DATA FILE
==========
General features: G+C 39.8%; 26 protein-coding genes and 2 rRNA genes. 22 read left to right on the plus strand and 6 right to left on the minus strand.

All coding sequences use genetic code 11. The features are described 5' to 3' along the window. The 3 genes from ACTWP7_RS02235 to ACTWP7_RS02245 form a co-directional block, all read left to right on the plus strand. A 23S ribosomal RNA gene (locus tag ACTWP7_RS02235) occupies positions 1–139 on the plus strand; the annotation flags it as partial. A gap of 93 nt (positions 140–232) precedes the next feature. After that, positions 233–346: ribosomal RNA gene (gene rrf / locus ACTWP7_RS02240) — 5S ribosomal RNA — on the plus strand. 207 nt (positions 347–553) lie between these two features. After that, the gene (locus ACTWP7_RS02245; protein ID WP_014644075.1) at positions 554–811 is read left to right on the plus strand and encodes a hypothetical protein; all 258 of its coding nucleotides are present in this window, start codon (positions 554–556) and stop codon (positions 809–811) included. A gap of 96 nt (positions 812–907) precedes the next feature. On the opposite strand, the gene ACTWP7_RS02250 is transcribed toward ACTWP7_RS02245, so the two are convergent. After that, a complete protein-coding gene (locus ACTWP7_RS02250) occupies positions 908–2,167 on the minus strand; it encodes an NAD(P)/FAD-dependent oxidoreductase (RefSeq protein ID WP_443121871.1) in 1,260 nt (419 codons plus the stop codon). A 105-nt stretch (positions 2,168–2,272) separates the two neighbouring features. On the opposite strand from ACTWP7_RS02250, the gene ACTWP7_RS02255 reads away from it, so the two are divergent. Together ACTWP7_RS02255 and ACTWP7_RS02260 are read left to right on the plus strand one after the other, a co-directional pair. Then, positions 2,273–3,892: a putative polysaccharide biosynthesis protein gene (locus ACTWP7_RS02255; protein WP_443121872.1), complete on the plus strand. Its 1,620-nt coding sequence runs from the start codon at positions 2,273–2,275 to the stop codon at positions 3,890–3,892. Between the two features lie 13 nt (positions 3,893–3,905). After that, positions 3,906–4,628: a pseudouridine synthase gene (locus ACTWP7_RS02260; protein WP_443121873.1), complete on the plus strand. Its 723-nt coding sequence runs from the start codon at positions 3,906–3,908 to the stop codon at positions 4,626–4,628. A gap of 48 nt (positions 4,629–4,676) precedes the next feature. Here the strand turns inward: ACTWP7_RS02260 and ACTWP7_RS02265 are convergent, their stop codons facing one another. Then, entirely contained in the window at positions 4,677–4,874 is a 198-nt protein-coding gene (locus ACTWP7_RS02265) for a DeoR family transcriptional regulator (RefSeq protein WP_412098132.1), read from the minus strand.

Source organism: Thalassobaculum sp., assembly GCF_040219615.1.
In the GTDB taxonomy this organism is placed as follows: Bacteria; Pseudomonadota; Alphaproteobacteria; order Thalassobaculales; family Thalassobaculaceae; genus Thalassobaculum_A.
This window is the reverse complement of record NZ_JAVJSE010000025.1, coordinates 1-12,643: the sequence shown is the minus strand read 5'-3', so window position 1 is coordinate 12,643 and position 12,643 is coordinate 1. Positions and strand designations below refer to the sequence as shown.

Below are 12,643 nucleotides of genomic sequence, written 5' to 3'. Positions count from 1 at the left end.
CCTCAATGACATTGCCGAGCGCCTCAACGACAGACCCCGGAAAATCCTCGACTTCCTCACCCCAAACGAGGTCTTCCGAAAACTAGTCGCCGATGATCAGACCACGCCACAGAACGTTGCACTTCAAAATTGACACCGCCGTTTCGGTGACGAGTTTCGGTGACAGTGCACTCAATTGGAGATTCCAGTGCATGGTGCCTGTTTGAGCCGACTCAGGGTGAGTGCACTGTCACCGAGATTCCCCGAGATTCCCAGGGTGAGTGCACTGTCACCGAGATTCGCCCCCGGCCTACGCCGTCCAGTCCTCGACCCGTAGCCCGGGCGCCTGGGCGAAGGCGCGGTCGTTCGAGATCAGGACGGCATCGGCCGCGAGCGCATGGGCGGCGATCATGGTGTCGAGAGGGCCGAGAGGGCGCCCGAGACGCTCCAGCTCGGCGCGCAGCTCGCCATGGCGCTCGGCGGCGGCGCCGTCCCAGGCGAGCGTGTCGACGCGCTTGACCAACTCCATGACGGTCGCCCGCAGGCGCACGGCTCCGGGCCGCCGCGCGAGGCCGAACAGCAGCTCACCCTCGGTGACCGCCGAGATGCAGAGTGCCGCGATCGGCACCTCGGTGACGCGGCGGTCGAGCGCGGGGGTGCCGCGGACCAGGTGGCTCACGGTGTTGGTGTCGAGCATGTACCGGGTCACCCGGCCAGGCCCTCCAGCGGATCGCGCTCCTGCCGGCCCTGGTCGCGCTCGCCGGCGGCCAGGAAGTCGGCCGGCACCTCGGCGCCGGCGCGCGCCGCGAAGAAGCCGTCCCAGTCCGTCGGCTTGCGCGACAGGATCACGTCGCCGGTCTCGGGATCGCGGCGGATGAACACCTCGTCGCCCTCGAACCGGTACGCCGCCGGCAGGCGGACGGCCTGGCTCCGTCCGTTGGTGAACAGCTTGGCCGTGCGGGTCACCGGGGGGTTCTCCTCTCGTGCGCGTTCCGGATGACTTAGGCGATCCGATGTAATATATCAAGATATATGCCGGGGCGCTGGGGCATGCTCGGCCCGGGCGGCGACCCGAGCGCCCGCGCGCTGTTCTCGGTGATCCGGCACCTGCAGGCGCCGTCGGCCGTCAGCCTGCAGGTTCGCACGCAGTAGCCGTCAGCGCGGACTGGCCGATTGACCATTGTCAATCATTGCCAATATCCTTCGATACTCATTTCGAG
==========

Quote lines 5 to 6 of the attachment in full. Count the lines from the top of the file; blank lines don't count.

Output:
This window is the reverse complement of record NZ_JAVJSE010000025.1, coordinates 1-12,643: the sequence shown is the minus strand read 5'-3', so window position 1 is coordinate 12,643 and position 12,643 is coordinate 1. Positions and strand designations below refer to the sequence as shown.

Below are 12,643 nucleotides of genomic sequence, written 5' to 3'. Positions count from 1 at the left end.